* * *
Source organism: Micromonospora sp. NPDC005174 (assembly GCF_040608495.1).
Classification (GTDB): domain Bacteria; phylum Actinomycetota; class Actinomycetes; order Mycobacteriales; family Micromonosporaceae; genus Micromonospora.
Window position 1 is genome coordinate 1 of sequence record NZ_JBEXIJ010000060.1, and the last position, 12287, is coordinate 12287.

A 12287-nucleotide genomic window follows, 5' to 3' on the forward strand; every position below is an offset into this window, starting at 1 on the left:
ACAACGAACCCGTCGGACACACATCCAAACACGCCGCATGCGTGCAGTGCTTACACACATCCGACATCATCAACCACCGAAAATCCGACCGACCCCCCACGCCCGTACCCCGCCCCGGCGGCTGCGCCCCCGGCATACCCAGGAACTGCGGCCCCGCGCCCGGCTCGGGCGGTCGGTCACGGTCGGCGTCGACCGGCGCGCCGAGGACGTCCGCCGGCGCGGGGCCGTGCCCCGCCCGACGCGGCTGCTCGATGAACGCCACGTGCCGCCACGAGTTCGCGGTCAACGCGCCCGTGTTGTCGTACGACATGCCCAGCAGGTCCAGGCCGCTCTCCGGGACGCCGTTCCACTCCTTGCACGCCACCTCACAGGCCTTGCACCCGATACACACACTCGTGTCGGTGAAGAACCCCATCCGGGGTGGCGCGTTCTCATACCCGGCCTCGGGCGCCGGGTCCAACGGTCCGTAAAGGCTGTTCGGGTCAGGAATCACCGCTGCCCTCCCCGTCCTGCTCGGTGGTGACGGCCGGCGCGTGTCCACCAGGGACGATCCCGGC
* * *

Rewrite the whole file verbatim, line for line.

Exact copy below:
Source organism: Micromonospora sp. NPDC005174 (assembly GCF_040608495.1).
Classification (GTDB): domain Bacteria; phylum Actinomycetota; class Actinomycetes; order Mycobacteriales; family Micromonosporaceae; genus Micromonospora.
Window position 1 is genome coordinate 1 of sequence record NZ_JBEXIJ010000060.1, and the last position, 12287, is coordinate 12287.

A 12287-nucleotide genomic window follows, 5' to 3' on the forward strand; every position below is an offset into this window, starting at 1 on the left:
ACAACGAACCCGTCGGACACACATCCAAACACGCCGCATGCGTGCAGTGCTTACACACATCCGACATCATCAACCACCGAAAATCCGACCGACCCCCCACGCCCGTACCCCGCCCCGGCGGCTGCGCCCCCGGCATACCCAGGAACTGCGGCCCCGCGCCCGGCTCGGGCGGTCGGTCACGGTCGGCGTCGACCGGCGCGCCGAGGACGTCCGCCGGCGCGGGGCCGTGCCCCGCCCGACGCGGCTGCTCGATGAACGCCACGTGCCGCCACGAGTTCGCGGTCAACGCGCCCGTGTTGTCGTACGACATGCCCAGCAGGTCCAGGCCGCTCTCCGGGACGCCGTTCCACTCCTTGCACGCCACCTCACAGGCCTTGCACCCGATACACACACTCGTGTCGGTGAAGAACCCCATCCGGGGTGGCGCGTTCTCATACCCGGCCTCGGGCGCCGGGTCCAACGGTCCGTAAAGGCTGTTCGGGTCAGGAATCACCGCTGCCCTCCCCGTCCTGCTCGGTGGTGACGGCCGGCGCGTGTCCACCAGGGACGATCCCGGC